By The Baron

Werewolves are intriguing creatures, and like most other monsters there
is a lot of misinformation floating around about them. Luckily I have
been asked to shed some light on the subject in this series of monster
Q&As, beginning with werewolves (also see the werewolf guide HERE).
They have also asked world renowned "monster expert" Art Crumb to
co-author these articles with me. Frankly, I'm a bit offended by this,
as I have had personal experiences and actually seen nearly every type
of monster before (including werewolves). Some of my close friends even
refer to me as "The Beastmaster". Impressive, no?

Part 1 - Werewolves

Part 1.5 - Werewolf Q&A
Part 2 - Mummies
Part 3 - Vampires

Q. You really saw a werewolf before? I didn't think they were real.

A. The Baron:
Ha! If werewolves weren't real do you really think that we would be
spending all this time answering your questions about them? I have far
better things to do, trust me! I personally have seen three werewolves
in my lifetime, and my friend Dane was nearly transformed into one
(believe it or not!). So think about that next time you call me a liar,
or one day you may wake up dead from bites.

    Art Crumb: There
is little actual evidence of lycanthropic creatures. If there were, the
chances are high that we would have captured or killed one of these
creatures for study. Maybe if we could get the Baron’s friend in for
some tests we might learn a little more about these mysterious

    The Baron: Nice
try. It is impossible for you to do any werewolf tests on Dane because
he never actually transformed. I actually saved him from making the
full transformation by my own secret method (and I’m not about to go
blabbing it on the internet). Sometimes I think he still does
experience symptoms of were-ism though. For example when he uses the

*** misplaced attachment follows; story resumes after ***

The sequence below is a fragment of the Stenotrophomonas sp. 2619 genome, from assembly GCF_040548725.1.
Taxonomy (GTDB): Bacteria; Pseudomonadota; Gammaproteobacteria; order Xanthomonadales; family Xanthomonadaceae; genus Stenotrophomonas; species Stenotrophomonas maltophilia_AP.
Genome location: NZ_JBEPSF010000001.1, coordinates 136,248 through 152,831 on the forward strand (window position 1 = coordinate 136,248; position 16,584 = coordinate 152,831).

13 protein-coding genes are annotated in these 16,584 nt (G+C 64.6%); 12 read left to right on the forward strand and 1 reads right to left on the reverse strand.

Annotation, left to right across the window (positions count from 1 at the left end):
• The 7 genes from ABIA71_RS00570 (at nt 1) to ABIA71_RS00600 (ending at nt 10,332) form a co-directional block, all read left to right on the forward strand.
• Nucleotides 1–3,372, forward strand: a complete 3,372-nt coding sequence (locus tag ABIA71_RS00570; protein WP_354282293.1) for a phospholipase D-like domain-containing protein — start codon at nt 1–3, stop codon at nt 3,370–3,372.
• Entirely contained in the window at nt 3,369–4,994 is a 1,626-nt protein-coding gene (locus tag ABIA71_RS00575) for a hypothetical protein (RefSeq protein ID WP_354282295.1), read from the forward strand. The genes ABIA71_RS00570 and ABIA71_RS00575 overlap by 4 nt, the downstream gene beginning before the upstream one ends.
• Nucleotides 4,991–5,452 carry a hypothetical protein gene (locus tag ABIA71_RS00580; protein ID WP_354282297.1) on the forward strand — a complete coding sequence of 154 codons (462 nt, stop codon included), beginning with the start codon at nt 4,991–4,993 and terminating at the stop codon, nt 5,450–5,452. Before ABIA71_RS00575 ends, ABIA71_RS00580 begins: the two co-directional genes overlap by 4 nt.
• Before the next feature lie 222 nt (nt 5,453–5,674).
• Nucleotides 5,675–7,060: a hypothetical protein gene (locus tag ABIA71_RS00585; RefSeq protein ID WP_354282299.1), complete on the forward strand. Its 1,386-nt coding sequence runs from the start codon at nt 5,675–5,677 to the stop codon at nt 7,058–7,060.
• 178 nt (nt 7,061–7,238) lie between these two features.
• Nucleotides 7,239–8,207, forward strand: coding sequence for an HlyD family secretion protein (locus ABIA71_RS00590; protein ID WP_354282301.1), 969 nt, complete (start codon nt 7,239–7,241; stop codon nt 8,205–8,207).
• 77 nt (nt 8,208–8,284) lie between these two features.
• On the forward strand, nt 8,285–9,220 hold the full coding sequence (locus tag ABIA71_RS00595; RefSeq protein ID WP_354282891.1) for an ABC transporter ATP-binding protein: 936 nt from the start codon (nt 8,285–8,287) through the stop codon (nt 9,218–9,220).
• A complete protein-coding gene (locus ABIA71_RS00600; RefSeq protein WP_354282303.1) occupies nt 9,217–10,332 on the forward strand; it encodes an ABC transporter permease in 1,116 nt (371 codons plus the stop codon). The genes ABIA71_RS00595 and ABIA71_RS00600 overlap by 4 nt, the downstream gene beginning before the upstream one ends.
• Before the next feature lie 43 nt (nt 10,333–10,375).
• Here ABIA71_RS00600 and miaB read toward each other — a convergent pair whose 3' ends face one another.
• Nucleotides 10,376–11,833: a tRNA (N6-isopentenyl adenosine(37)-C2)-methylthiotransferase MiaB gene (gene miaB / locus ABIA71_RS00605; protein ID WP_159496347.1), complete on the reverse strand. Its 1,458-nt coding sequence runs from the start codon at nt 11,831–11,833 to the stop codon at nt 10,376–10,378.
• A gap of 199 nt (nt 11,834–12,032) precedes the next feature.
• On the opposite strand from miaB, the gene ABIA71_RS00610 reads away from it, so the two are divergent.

bathroom I hear strange huffing sounds, his fingernails grow twice as
fast as normal (and pointy), and his entire body is covered with a thin
layer of coarse hair. That’s more than enough evidence for me.


Q. Do werewolves only transform during a full moon?

A. Art Crumb: Much
of the lore surrounding them says that they must transform during this
time, but there is no clear consensus on whether or not this is the

    The Baron:
I once read a book called Der Anruf des Werewolf (The Call of the
Werewolf) which tells the one true story of how one becomes a werewolf.
It is written in German, but as I am fluent in this (as well as
numerous other languages) I can translate the passage in question. It

Wenn ein Mann die
Reflexion eines Vollmonds innen durch das Licht eines laufenden
Körpers des Wassers ansieht, macht er gänzlich zu einen
Werewolf in vierzehn Tagen

This means (roughly translated of course):

If a man regards
the reflection of a full wax moon inside by the light of a current
running switfly body of the water, he completely makes a who wolf in
fourteen days or less or more

As you can see, the German language is pretty much just gibberish. I will reference it no more.


Q. Are werewolves immortal?

A. Crumb: I
do not believe any material creature is immortal. Matter can always be
displaced or converted. Werewolves may be much harder to injure or age
more gracefully than humans though. While transformed, were-creatures
are likely converting large amounts of energy (possibly gained from